- The Washington Times - Wednesday, August 28, 2002

The National Republican Senatorial Committee, in a highly unusual move, has decided to commit nearly a half-million dollars to buy television advertising for Suzanne Haik Terrell, one of three Republican Senate primary candidates in Louisiana.
"Louisiana could well be the state that provides a Bush majority in the Senate," NRSC Executive Director Mitch Bainwol said in explaining why the Republican fund-raising committee decided to intervene in a Republican primary.
"I'm shocked," said state Sen. Tony Perkins, one of Mrs. Terrell's Republican primary rivals. Mr. Perkins says Mrs. Terrell is a centrist and that only a conservative like himself can win in the state.
"Having root-canal work done is no worse than having the NRSC lie to me and stab me in the back," Mr. Perkins said when reached at his dentist's office.
Mr. Perkins said NRSC Political Director Chris LaCivita informed him Monday night of the move.
"I told him the committee lied to me," Mr. Perkins said. "They said I had to meet three criteria to be the one to get NRSC-coordinated expenditures: raise more money, get more endorsements and do well in the polls.
"I didn't dispute what I said, but he told me, 'Well, our poll numbers show she is moving ahead, but I can't share those numbers with you,'" Mr. Perkins said.
But Sen. Bill Frist of Tennessee, the NRSC chairman, noted that Mrs. Terrell, the Louisiana elections commissioner, is the only Republican woman to be elected to a statewide office in Louisiana and stands the best chance of beating Democratic Sen. Mary L. Landrieu.
Rep. John C. Cooksey, a three-term conservative House member, is the third Republican competing.
While the NRSC is intervening on Mrs. Terrell's behalf, the Republican National Committee is following tradition by remaining neutral in the Louisiana primary.
All Louisiana voters will be able to cast ballots on Nov. 5 for Mrs. Landrieu or any one of the Republicans. If one candidate does not get a majority, then there will be a runoff between the top two vote-getters Dec. 7 to decide the Senate seat.
Mr. Frist said the decision to back Mrs. Terrell, even before Labor Day, was based on political expediency the need to make sure at least one Republican gets early financial support to keep Mrs. Landrieu from winning a clear majority in the open primary.
"We are left with a choice," Mr. Frist said. "Sit it out or take the unusual step of supporting one of the fine [Republican primary] candidates and thereby increase the probability of a runoff."
Mr. Cooksey, as a three-term House member, has more Washington experience than Mrs. Terrell or Mr. Perkins. Republican Gov. Mike Foster, a Democrat until he ran for governor, said last week he would not run for Mrs. Landrieu's seat and endorsed Mr. Cooksey instead. But the national party was embarrassed shortly after September 11 when Mr. Cooksey addressed the issue of terrorist profiling, saying if someone has "a diaper on his head and a fan belt wrapped around the diaper on his head, that guy needs to be pulled over." He later apologized.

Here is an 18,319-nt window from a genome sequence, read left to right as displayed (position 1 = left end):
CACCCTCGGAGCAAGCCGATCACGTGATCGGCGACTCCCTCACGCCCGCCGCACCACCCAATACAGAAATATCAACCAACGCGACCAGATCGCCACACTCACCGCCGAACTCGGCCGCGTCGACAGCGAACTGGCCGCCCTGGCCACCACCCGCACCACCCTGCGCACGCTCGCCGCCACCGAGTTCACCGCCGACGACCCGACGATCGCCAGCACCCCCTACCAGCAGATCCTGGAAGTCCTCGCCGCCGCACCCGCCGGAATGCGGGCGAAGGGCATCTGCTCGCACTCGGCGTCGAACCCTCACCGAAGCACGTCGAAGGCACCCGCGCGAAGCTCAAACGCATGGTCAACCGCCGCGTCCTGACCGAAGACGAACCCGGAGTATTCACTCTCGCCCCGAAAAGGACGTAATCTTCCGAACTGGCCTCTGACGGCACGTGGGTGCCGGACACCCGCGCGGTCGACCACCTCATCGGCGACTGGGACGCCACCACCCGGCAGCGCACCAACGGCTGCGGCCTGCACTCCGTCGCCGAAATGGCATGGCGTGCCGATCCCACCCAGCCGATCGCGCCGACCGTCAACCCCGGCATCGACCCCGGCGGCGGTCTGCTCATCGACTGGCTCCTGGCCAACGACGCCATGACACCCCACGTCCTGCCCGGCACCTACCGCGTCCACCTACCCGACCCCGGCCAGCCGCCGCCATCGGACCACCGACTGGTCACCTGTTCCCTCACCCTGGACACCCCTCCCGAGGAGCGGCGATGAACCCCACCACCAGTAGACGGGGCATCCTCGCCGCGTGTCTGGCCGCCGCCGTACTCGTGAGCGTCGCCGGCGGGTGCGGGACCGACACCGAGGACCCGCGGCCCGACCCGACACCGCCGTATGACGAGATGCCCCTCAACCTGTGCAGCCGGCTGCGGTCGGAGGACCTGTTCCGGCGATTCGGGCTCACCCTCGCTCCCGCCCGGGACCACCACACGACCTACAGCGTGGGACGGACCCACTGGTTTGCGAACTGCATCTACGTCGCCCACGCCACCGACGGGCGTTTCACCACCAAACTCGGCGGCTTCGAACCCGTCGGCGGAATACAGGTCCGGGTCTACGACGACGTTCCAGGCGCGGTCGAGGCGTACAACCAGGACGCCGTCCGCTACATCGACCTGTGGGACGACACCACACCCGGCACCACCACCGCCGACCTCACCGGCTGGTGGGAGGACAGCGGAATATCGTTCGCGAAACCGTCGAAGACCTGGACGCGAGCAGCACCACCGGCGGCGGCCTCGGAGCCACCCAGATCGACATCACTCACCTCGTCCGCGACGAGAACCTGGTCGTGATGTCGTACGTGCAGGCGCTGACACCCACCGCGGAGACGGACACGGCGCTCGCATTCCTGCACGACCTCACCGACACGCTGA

With Republicans needing a net gain of only one seat to regain Senate control, they are taking the Louisiana contest seriously.
"Our job is to put as many races in play as we can, and in Louisiana the incumbent is very soft," Mr. Bainwol said. "And when votes peel away from Landrieu [in the Nov. 5 open primary], they are most likely to go to Terrell."
Mr. Bainwol said Mrs. Terrell is the most likely to make the runoff and to win in December.
Mr. Perkins doesn't buy that argument.
"This changes the dynamics of the race," Mr. Perkins said. "Until now, it has been a love fest on the Republican side. We've stayed focused on Landrieu as the enemy. Now my campaign is finding another aggressor the NRSC."
He said that now he is "going to have to run on two fronts against Landrieu and her liberal record and Terrell and her moderate record."
Director George Bonnett, executive director of the Louisiana Republican Party, said the state party had signed over to the NRSC authority to make coordinated expenditures long before there was a full slate of Republican candidates.
Mrs. Terrell was the last to formally enter the contest.
"This is an NRSC decision to throw support behind Suzie, but it has no effect on the way the state party is approaching this race," Mr. Bonnett said. "We'll be neutral till we get a Republican in the runoff."
Although Mrs. Terrell's opponents accused her of switching to a pro-life position on abortion only recently, she says, "I have been pro-life forever."

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